With the wraps off the new halo-adorned cars, we launch into 2018. There are several major sources of intrigue at the dawn of the season.
- Can Renault, with three top-budget teams now in their ranks, take the fight to the Mercedes or Ferrari works teams?
- By what margin can 2018 cars exceed the already record-breaking times of 2017?
- With many lower-budget teams inspired by the aerodynamic concepts of the SF70H, how will the midfield reshuffle?
- Can Honda regain some face now that they are allied with Toro Rosso? (The results of this partnership may be inconsequential for the championship, but are vital for the future engine supply of Red Bull.)
In this article, I will first provide an analysis of the times set during testing, focusing on what can be derived from long runs. I will then provide a preview of teammate battles for the season, making predictions using my driver ranking model.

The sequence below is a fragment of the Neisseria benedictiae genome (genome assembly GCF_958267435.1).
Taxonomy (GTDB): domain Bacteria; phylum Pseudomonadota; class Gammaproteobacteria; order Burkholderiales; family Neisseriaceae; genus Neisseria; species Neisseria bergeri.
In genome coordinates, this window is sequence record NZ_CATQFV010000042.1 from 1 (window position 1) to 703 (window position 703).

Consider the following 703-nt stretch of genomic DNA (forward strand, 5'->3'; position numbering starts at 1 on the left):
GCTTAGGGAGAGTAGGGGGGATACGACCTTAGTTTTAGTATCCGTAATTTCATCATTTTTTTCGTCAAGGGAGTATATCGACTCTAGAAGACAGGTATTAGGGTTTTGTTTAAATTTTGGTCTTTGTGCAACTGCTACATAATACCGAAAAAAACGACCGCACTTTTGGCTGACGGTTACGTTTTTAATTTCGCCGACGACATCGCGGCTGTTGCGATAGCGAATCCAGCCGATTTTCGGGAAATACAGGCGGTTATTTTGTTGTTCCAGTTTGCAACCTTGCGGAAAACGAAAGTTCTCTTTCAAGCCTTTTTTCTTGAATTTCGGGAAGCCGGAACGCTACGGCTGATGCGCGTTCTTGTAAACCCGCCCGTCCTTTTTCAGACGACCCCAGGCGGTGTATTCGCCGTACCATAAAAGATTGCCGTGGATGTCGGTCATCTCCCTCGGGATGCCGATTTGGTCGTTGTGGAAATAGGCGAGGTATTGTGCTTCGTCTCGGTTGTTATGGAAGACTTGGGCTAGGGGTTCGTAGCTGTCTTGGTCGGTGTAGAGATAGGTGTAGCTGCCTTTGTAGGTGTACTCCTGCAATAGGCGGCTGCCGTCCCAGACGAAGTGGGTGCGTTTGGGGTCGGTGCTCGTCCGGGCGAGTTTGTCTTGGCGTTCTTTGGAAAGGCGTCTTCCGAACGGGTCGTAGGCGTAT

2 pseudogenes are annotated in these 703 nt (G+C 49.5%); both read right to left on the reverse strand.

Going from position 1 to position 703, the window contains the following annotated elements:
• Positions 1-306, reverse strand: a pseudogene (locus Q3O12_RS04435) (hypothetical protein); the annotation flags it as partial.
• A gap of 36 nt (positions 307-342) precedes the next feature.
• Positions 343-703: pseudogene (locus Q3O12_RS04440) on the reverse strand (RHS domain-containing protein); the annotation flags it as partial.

Rationale for long-run analysis
Over the last two years, I have presented analyses of long runs from testing to make forecasts for the season, which have often differed from predictions derived from the headline times. In 2016, I accurately predicted the gaps between the main competitors. In 2017, I focused on the top 3 teams (due to data availability) and accurately predicted that it would be too close to call between Ferrari and Mercedes, while most articles from respected sources were predicting an advantage (0.3-0.8 seconds) to Ferrari.
The reason I have been able to derive relatively accurate estimates is that I tend to ignore the headline times, whereas many media outlets take these times and just add correction factors for tyre compounds. Instead, I perform detailed analysis of long runs performed by the teams, not only correcting for fuel and tyres, but also investigating how much the driver is extracting from the tyres.